Monday 19 March 2018

'Mothers are in grief - they don't know what became of their children'

Doris Yamilet Mesa Zabala holds a picture of her missing brother Marvin Leonel. Photo: Frank McGrath
Doris Yamilet Mesa Zabala holds a picture of her missing brother Marvin Leonel. Photo: Frank McGrath

Paul Melia Honduras

The last time Doris Yamilet Mesa Zabala (48) saw her brother alive was 28 years ago. Marvin Leonel Mesa Zabala left Honduras for the US in search of a better life. He never arrived.

"We never received any notice from him," Ms Zabala said. "It doesn't matter how many years I have to search, I will never lose hope. I think he's still alive."

For as many as 100,000 Hondurans every year, the only hope of securing a job and future for their families is to flee the country. One in six families relies on remittances sent home, but the trip is fraught with danger.

Many never reach their final destination, dying en route in the rainforests or deserts that lie between Honduras and the US.

Others are killed by gangs, known as 'coyotes', or human traffickers - 72 people were massacred in a 2010 incident.

Some are shot dead by armed guards protecting trains while others suffer horrific injuries, often losing limbs. Others drown.

Rosaneli Santos works with the migration group Fonamihn and, since 2010, it has worked with forensic anthropologists to try to put names to unidentified bodies. One morgue in Texas cannot put a name to 900 people who have passed through its doors.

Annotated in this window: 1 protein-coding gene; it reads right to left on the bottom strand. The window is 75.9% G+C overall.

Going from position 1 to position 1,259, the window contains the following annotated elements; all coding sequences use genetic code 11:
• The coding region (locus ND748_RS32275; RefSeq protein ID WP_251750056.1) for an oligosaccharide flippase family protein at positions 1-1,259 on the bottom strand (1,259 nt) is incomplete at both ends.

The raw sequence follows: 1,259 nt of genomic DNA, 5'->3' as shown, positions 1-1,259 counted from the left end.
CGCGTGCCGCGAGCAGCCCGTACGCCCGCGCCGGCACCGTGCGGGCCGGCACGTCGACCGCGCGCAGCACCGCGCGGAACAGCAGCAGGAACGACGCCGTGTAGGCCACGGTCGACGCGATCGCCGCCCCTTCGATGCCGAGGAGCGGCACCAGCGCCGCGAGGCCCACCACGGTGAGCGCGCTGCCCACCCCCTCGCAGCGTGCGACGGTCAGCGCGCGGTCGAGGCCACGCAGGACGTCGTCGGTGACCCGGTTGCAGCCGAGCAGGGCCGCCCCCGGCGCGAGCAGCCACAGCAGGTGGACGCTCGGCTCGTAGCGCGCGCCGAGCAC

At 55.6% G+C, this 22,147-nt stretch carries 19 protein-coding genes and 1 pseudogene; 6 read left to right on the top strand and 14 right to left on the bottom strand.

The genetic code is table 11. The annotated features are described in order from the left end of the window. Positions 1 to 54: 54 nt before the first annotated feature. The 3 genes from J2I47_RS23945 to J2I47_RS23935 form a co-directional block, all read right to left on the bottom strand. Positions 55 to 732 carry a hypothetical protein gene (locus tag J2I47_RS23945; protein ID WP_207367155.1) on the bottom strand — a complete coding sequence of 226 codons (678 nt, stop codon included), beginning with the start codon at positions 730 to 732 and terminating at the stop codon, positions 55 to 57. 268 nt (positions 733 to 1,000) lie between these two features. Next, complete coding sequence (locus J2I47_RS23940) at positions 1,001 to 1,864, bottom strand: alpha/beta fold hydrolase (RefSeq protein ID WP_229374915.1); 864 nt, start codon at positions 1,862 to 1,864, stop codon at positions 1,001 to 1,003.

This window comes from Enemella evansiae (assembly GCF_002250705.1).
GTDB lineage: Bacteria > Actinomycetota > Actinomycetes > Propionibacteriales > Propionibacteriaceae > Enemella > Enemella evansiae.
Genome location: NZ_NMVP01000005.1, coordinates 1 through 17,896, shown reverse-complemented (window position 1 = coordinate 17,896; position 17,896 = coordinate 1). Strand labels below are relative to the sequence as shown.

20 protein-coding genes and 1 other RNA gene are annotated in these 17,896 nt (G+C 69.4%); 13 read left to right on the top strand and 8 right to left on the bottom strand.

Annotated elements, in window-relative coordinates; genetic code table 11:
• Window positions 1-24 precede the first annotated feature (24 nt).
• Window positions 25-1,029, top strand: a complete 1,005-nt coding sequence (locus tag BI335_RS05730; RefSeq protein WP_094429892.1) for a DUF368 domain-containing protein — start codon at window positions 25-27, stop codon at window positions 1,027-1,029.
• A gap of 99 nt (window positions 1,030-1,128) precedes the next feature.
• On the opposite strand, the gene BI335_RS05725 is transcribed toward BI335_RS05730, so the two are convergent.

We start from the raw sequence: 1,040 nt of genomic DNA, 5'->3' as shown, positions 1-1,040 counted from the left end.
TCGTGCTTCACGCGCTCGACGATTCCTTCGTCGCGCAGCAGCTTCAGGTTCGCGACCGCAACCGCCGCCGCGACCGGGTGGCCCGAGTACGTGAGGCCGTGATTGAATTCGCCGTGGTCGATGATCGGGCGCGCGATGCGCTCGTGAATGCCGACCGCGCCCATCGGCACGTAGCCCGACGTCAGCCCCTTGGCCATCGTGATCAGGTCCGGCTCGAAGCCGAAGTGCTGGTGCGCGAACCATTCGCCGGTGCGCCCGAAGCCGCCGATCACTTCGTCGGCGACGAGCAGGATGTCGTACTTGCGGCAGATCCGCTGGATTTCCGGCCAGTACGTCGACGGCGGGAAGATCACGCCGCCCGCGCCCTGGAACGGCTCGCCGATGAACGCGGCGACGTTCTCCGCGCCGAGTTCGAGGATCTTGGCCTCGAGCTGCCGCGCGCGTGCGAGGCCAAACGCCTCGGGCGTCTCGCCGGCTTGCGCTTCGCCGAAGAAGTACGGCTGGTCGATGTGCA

"We are really worried because every year, between 80,000 and 100,000 people leave the country," she said.

"It's very dangerous because many become victims of organised crime and traffickers. Mothers are in perpetual grief because they don't know what has happened to them. Children as young as 10 leave for the US, and what happens is the gangs will sometimes leave the child at the border, and call the parents and demand more money."

The group is working on 580 cases involving missing migrants. Thousands more are in detention centres, awaiting deportation.

The cost of getting to the US is between $5,000 and $8,000 (€4,700 and €7,500). Moneylenders will provide the funds, but will take the family home as collateral. If the borrower never arrives in the US, the home is seized.

Every year, a caravan of mothers travels from Central American countries, including Honduras, to Mexico. They visit dozens of towns and villages, displaying pictures of their missing loved ones in the hope it might help find them.

Ms Zabala took part last year, and said it was a "bittersweet experience". She is worried about plans by US President Donald Trump to curb migration.

"It was a blessing to have the chance to take part," she said. "It was a bittersweet experience, having companionship with people who have missing family, but it was also hard because of the experience of migrants and women forced into prostitution and the trauma of children being treated badly by coyotes.

"For migrants, Mr Trump is a big crisis. Mr Trump means chaos. Families send money home and if Mr Trump sends them back, it will cause great hardship and suffering. The Americans elected the wrong person, even the name is horrible."

Irish Independent

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